You May Not Recognize the School: What to expect when you’re reconstructing
It’s August 2018, the first day of your senior year. As you wind your way down the road towards Lincoln High School, your home outside of home for the past three years, you are overcome by a wave of nostalgia. Although you still have a long way to go until June, you cannot help but to reminisce on the fond memories you have of your high school career. As you pull into the parking lot, you reflect on how every inch of this school is infused with these details of this past chapter of your life, how each classroom and turn of the hallway will forever be imprinted in your own personal story. Out of pure habit, you begin to make your way to the front doors of the school. Or what used to be the front, anyway. However, the familiar set of doors are not waiting for you as they were for the past three years. Instead you are greeted by mere rubble and ruin, a construction site both unfamiliar and rather disagreeable. For a moment, it is all you can do to stand in awe at the shocking site. Soon you are directed to your left, across the former administrative parking spots to what was once the entrance to the north wing. You take tentative steps forward, still having a difficult time processing what you are seeing. You had heard about the renovation of the school, of course; it had been the talk of the town the year prior. Despite this, the upcoming changes had not hit you until this very moment, and hit you they did. Like walking into a brick wall, the impact is jarring. A quick look to your right reveals much of the same scene to which you were acquainted with earlier. From the former welcoming offices of Mrs. Karen Kruth and Mr. Chris Smith all the way past guidance is unrecognizable. The center where you checked in late more often than you would like to admit; the library where you spent time pouring over the books for countless school projects; the guidance office where, just a few months ago, you discussed your plans for the year to come, hand crafting the perfect schedule for your final year: all of it gone, entirely demolished, replaced only by a hint of what is to come. You look to your left and are met with yet another major development. The north gym where you once played floor hockey in gym class has been entirely transformed. The area has become a hub for everything, serving as the temporary home for the center, administrative offices, guidance, and even the nurse’s office. You take a minute to let the strangeness of the change soak in before moving on down the old middle school. Feelings of relief wash over you as you travel across the skybridge and down the hallway of the C-200s, their familiarity a comfort in the midst of everything. Your ease is soon disturbed once more when you venture down the stairs and go to take a right up the connector. Like the front of the building, the ramp has become indistinguishable. Demolition has overtaken this part of the school as well, leaving behind little resemblance of what once was. The art room, the room in which you discovered your creative side freshmen year, is simply gone. As you drink in the scene before you, you come to the conclusion that this is going to be a very weird year. The renovation of Lincoln High School is set to begin in July of 2018, which is less than a half of a year away from this month. As of now, the first areas of the school to undergo construction are the hallway that stretches from Mrs. Kruth’s room to the health room as well as the connector. The plan is for the area of the connector to be transformed into the new faculty and student dining area as well as the new library. Following in the years after are the renovations of the old cafeteria, both of the C-wings, the four corners, the 300s, and the automotive technology room. Finally, the old middle school will be the last thing to be worked on. Like the connector and front hallway, this area will be totally demolished. However, unlike the others it will not be rebuilt. If money permits, there is also the possibility of a new administrative building being built in the end. These changes are not expected to be easy. With all of the construction, getting from one end of the school to the other will pose a bit of a challenge and may end up requiring some sort of temporary solution, such as a makeshift hallway. When construction begins on the cafeteria, lunchtime will most likely have to be broken into four separate lunches rather than the usual three, and it is also possible that some classrooms will have to function as interim senior lunch areas. Teachers will have to share space as different classrooms begin to be renovated. The annual Senior Variety Show may have to find a new home on the stage of the auditorium at Lincoln Middle School. The important thing to remember about these renovation plans, according to Principal. Kevin McNamara and Department Head David Schofield who is the teachers’ liaison to the renovation team, is that they are very fluid. Nothing has been set in stone, with each new day bringing more and more changes. The best part about the fluid nature of these plans is the fact that each new version is better than the one before it. The ultimate goal is to have a plan that will not only lead to the best possible outcome for the school but also to make the transition as comfortable as possible for both students and staff. Change, especially when it is on such an immense scale, can be both scary and frustrating. As human beings, we are prone to resisting even the slightest change,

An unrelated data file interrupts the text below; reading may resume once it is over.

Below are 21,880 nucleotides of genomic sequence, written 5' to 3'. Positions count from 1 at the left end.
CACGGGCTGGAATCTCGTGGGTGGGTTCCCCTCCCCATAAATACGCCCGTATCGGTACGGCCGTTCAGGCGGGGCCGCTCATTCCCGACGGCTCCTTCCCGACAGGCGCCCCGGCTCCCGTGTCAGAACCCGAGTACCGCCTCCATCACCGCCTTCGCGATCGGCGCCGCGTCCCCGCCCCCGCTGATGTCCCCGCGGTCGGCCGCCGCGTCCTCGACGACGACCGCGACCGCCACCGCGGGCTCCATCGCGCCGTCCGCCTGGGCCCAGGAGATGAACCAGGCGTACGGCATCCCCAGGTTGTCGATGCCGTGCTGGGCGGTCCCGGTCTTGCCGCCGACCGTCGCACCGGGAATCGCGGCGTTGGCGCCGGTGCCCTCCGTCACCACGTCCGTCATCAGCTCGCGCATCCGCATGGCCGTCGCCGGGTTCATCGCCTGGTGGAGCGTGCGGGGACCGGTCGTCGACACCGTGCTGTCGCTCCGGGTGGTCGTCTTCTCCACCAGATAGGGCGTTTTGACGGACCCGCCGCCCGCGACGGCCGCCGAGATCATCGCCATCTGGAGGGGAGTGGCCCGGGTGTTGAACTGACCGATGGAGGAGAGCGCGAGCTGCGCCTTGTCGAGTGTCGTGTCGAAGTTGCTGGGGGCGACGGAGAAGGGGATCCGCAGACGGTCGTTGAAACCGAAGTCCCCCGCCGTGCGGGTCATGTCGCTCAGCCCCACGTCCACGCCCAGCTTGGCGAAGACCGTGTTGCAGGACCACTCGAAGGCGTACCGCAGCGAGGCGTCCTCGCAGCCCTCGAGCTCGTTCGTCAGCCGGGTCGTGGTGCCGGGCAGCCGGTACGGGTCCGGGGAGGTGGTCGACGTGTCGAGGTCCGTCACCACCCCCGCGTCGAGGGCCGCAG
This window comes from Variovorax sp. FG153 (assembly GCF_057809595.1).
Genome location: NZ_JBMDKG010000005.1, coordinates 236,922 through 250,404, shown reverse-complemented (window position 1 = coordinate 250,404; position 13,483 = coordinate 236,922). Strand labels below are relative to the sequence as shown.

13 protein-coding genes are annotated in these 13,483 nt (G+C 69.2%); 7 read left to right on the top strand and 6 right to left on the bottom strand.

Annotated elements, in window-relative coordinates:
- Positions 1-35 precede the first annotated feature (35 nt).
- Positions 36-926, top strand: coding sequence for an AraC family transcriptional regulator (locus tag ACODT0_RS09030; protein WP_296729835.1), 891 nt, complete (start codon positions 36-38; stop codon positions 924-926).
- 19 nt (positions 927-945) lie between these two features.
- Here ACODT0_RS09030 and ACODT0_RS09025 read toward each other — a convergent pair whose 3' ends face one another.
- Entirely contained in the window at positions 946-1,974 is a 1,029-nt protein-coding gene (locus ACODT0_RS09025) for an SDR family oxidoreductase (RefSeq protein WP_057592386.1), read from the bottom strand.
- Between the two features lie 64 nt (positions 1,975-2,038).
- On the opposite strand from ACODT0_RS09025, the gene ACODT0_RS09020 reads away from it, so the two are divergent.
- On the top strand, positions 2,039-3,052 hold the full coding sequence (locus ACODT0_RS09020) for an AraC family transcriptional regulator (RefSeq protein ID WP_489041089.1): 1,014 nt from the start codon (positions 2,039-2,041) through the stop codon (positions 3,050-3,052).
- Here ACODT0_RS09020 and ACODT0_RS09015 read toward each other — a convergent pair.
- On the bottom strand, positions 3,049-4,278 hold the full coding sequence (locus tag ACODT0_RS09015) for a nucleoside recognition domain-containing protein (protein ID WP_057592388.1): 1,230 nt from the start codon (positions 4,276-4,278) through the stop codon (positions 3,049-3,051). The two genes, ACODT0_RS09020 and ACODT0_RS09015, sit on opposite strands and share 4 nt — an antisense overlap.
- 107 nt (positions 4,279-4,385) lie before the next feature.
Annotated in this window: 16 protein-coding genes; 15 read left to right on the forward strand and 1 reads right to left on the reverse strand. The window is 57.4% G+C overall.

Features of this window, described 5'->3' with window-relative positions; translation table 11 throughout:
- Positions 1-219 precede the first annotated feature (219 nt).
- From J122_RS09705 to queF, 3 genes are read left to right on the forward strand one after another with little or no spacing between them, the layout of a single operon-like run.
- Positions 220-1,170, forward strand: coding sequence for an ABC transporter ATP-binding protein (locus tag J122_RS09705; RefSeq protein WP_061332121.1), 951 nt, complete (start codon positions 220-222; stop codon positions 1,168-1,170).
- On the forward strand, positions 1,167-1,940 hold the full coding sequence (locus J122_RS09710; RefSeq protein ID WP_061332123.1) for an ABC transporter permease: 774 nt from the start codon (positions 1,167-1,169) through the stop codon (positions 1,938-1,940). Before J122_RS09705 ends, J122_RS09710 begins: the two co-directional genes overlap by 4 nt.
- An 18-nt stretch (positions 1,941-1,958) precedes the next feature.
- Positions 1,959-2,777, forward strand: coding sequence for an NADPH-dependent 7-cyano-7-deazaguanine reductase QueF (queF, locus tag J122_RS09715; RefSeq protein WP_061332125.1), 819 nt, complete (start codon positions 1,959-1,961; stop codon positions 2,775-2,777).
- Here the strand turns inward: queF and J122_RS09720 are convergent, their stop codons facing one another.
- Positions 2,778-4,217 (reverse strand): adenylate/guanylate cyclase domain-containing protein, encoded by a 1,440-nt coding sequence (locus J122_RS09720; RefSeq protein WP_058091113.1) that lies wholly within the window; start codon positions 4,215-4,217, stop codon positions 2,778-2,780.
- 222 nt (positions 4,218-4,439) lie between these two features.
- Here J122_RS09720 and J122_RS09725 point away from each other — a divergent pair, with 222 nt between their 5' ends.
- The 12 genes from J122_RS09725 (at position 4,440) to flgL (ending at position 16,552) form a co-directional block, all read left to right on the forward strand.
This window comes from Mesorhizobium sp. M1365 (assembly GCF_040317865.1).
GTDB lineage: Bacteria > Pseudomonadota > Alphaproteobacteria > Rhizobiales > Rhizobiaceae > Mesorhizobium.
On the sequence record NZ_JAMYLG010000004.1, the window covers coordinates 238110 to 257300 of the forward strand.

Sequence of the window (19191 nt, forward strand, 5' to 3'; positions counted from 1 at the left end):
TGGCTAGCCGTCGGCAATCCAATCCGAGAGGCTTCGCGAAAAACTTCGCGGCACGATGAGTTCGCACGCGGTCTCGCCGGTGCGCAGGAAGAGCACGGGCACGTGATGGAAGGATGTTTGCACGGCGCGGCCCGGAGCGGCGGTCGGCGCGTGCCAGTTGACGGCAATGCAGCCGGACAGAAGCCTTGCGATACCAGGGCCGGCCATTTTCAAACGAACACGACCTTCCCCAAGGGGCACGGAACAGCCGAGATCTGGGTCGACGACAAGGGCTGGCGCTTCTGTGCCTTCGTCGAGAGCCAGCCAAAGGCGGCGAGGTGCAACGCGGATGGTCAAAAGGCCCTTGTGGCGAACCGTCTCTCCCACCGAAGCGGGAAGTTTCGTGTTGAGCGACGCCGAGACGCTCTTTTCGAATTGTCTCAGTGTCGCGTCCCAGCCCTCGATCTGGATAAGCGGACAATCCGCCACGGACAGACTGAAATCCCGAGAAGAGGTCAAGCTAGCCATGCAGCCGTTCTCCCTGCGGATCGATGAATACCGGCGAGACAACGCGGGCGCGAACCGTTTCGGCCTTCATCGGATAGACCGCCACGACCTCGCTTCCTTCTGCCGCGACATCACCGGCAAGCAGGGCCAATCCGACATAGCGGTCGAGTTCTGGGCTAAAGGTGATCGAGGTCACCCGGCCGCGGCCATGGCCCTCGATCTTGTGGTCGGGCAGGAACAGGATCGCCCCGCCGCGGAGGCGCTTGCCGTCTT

even when we know it will be good for us. As Mr. Schofield puts it, the upcoming renovation will require “a few years of patience and cooperation.” And, while it may be difficult at times, the final product is sure to be worth it. So, for those students walking into this new world next school year, just remember how incredible it will be to walk into an entirely new school in a few short years.